Trapped

Over the past two years, rights activists from the Central Sulawesi Institute for Legal Studies and Human Rights Advocacy (LPS-HAM Sulteng) often protested when security forces killed suspected militants instead of capturing them alive.

They also criticized security forces for failing to capture Santoso and the two other MIT leaders over 18 months.

After Santoso was killed, the chief of LPS-HAM Sulteng, Mohd Affandi, called for a halt to security sweeps.

“If the military operation stops, Team 13 can freely move on the field. Unfortunately the operation is still in progress, so the team will automatically get trouble,” Affandi told BenarNews.

Locals in the impoverished area have been trapped between armed militants and security forces.

“Farmers did not go to work because of they were worried if there is a clash between armed civilian groups and security forces,” Celebes Institute Director Adriany Badrah once said.

In September 2015, three farmers were decapitated in Central Sulawesi’s Parigi Moutong regency. Officials said Santoso’s group was likely behind the killings and urged farmers to suspend agricultural activities for the time being.

Prior to the rise of IS and its spread in the archipelago, MIT was seen as the most dangerous terror group on Indonesian soil, a remnant of Jemaah Islamiyah (JI), the network that carried out the 2002 and 2005 Bali bombings.

Hundreds of Indonesians have gone to Iraq and Syria to join IS, and an IS-claimed attack in Jakarta in Jan. 2015 left eight dead. (Benar News)

Next Story

U.S. To Begin Search Through The Remnants Of The Islamic State’s Final Enclave

SDF officials have raised the possibility that the remaining IS fighters may also be holding prisoners and hostages, but there has been no word as to their fate in recent days.

0
IS
Fighters with the Syrian Democratic Forces (SDF) patrol near the village of Baghuz in the Syrian countryside, March 20, 2019. VOA

U.S.-backed forces are starting to search through the remnants of the Islamic State’s final enclave in northeastern Syria, looking for fighters, mines and booby-trapped explosives.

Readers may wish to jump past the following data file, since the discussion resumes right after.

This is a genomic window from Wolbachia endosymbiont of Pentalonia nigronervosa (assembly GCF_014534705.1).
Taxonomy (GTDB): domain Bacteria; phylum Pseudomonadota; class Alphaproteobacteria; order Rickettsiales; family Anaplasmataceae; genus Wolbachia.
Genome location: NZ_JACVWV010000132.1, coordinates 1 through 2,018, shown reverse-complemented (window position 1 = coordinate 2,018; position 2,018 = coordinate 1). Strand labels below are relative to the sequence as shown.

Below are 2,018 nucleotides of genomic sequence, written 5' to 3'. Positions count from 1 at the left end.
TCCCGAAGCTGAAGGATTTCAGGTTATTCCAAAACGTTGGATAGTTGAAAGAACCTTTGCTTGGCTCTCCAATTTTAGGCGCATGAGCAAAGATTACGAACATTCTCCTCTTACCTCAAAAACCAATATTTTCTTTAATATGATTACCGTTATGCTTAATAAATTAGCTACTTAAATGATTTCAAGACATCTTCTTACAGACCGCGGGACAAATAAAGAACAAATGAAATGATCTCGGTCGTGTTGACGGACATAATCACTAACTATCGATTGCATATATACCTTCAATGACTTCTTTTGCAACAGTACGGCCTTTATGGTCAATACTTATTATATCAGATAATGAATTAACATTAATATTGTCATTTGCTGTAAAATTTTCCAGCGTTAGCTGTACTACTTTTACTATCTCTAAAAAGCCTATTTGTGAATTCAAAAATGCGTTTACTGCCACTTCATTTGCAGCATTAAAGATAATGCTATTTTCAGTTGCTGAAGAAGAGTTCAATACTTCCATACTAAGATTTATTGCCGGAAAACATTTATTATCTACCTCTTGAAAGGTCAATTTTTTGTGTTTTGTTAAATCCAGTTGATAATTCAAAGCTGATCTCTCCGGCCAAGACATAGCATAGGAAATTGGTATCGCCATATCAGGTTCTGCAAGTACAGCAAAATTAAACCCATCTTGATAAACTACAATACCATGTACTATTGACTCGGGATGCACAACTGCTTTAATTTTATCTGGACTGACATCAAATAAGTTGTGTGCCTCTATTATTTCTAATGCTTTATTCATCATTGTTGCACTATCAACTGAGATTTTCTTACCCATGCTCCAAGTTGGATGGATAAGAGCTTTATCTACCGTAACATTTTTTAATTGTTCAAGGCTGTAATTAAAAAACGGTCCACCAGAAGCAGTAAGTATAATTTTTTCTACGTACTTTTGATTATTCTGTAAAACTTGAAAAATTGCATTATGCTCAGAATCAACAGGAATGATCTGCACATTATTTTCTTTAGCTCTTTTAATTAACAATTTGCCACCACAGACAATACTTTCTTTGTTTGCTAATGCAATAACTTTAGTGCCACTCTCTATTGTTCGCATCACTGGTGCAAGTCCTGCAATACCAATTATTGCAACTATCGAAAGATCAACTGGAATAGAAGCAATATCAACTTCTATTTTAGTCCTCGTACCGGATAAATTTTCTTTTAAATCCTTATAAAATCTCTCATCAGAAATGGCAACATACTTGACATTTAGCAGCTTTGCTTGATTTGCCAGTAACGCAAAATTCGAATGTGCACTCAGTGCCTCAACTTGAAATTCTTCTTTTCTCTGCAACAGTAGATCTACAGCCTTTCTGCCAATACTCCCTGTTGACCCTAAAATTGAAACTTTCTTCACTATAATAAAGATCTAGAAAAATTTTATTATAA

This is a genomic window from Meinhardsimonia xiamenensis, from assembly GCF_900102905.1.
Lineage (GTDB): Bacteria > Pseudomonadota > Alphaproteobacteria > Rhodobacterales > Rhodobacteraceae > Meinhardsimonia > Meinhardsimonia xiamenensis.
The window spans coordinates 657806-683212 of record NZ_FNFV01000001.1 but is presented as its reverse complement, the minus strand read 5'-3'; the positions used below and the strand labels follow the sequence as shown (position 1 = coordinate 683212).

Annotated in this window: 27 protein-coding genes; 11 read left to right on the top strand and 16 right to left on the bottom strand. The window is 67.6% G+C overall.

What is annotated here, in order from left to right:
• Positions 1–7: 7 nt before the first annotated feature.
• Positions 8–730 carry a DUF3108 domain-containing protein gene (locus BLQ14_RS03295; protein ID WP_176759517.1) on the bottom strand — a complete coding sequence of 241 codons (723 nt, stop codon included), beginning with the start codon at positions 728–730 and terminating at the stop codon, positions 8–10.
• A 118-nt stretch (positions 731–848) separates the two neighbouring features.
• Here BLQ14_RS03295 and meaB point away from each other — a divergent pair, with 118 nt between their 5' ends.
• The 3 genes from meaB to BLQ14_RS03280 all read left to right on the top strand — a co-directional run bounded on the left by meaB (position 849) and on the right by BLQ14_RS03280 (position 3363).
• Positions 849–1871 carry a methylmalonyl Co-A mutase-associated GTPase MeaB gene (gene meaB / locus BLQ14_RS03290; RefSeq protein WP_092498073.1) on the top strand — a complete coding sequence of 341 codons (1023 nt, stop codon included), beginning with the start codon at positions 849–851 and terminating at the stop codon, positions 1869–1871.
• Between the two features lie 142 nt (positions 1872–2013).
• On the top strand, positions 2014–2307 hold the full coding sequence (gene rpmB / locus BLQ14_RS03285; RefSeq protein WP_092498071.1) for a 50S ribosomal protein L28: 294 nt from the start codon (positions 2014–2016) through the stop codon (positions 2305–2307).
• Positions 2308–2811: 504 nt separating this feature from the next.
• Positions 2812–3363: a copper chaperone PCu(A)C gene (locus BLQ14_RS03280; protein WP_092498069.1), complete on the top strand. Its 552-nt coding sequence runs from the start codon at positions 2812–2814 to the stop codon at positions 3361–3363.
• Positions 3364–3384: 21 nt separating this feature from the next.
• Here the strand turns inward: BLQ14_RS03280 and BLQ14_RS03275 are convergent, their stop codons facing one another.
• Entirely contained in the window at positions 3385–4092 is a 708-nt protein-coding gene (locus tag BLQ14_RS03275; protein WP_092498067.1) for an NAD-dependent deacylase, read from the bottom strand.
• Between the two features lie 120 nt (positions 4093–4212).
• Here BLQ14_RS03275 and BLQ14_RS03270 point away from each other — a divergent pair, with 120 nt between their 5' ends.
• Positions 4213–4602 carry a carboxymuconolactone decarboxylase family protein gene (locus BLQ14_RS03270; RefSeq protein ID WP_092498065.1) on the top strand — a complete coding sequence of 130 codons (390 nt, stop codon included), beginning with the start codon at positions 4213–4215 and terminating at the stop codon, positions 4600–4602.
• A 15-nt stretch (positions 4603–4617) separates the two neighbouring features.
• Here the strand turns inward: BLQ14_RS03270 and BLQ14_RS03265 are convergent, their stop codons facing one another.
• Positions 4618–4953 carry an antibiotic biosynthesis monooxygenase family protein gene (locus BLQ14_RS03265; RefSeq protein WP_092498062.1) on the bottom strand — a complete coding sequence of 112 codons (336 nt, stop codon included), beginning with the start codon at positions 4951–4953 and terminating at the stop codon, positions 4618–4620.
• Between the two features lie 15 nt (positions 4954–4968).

The effort Wednesday to sift through the broken buildings and shredded tents that litter the landscape in the town of Baghuz comes a day after Syrian Democratic Forces took the area from IS fighters in what officials described as a significant blow to the terror group.

SDF officials said as many as 1,500 more people surrendered following Tuesday’s incursion into IS’s final stronghold, including hundreds of injured IS fighters.

Suspected Islamic State (IS) group fighters and civilians are screened by members of the Syrian Democratic Forces (SDF) in the village of Baghuz, Syria, March 20, 2019.
Suspected Islamic State (IS) group fighters and civilians are screened by members of the Syrian Democratic Forces (SDF) in the village of Baghuz, Syria, March 20, 2019. VOA

But concerns run high that fighters lurk in trenches dug all around the former IS enclave, as well as in a complex network of caves and tunnels, which some officials said could run for more than two kilometers.

An unknown number of IS fighters have also retreated to a sliver of land along the Euphrates River, and there are no estimates for how many fighters could be hiding in other parts of Baghuz.

“A group of Daesh in Baghuz still fight back and hold their families as human shields,” Zana Amedi, a media official with the YPG militia, which has been supporting the SDF offensive, told VOA Wednesday, using the terror group’s Arabic acronym.

Despite the official caution, small celebrations broke out Wednesday around Baghuz, with some groups of SDF fighters playing music and dancing.